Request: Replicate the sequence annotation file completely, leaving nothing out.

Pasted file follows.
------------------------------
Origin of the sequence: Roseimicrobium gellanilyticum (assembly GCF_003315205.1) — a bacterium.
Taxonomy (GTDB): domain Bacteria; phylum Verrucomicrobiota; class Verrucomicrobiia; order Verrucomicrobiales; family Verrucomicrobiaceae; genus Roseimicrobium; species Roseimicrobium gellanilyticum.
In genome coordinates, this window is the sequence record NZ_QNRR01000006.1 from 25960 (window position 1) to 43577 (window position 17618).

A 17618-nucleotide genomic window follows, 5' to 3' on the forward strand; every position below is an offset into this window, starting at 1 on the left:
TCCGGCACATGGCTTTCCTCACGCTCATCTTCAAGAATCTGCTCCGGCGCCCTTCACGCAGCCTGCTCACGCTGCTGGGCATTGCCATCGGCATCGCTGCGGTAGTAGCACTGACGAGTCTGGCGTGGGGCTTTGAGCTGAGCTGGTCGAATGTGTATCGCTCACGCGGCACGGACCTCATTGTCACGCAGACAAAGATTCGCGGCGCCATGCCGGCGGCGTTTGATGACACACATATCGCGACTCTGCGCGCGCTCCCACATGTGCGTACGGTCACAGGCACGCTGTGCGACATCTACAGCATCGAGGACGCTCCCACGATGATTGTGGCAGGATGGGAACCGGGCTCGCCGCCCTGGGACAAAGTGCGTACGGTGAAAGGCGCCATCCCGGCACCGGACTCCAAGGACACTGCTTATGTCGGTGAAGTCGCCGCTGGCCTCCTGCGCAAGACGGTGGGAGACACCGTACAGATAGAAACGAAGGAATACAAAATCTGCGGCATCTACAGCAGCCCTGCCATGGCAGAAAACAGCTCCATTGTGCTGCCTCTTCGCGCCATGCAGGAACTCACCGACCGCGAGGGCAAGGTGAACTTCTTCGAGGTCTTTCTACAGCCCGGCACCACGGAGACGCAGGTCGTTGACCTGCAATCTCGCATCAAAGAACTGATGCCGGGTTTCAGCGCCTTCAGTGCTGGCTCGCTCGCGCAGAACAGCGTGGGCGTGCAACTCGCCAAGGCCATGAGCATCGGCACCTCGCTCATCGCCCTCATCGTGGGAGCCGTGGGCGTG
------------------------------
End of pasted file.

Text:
Origin of the sequence: Roseimicrobium gellanilyticum (assembly GCF_003315205.1) — a bacterium.
Taxonomy (GTDB): domain Bacteria; phylum Verrucomicrobiota; class Verrucomicrobiia; order Verrucomicrobiales; family Verrucomicrobiaceae; genus Roseimicrobium; species Roseimicrobium gellanilyticum.
In genome coordinates, this window is the sequence record NZ_QNRR01000006.1 from 25960 (window position 1) to 43577 (window position 17618).

A 17618-nucleotide genomic window follows, 5' to 3' on the forward strand; every position below is an offset into this window, starting at 1 on the left:
TCCGGCACATGGCTTTCCTCACGCTCATCTTCAAGAATCTGCTCCGGCGCCCTTCACGCAGCCTGCTCACGCTGCTGGGCATTGCCATCGGCATCGCTGCGGTAGTAGCACTGACGAGTCTGGCGTGGGGCTTTGAGCTGAGCTGGTCGAATGTGTATCGCTCACGCGGCACGGACCTCATTGTCACGCAGACAAAGATTCGCGGCGCCATGCCGGCGGCGTTTGATGACACACATATCGCGACTCTGCGCGCGCTCCCACATGTGCGTACGGTCACAGGCACGCTGTGCGACATCTACAGCATCGAGGACGCTCCCACGATGATTGTGGCAGGATGGGAACCGGGCTCGCCGCCCTGGGACAAAGTGCGTACGGTGAAAGGCGCCATCCCGGCACCGGACTCCAAGGACACTGCTTATGTCGGTGAAGTCGCCGCTGGCCTCCTGCGCAAGACGGTGGGAGACACCGTACAGATAGAAACGAAGGAATACAAAATCTGCGGCATCTACAGCAGCCCTGCCATGGCAGAAAACAGCTCCATTGTGCTGCCTCTTCGCGCCATGCAGGAACTCACCGACCGCGAGGGCAAGGTGAACTTCTTCGAGGTCTTTCTACAGCCCGGCACCACGGAGACGCAGGTCGTTGACCTGCAATCTCGCATCAAAGAACTGATGCCGGGTTTCAGCGCCTTCAGTGCTGGCTCGCTCGCGCAGAACAGCGTGGGCGTGCAACTCGCCAAGGCCATGAGCATCGGCACCTCGCTCATCGCCCTCATCGTGGGAGCCGTGGGCGTG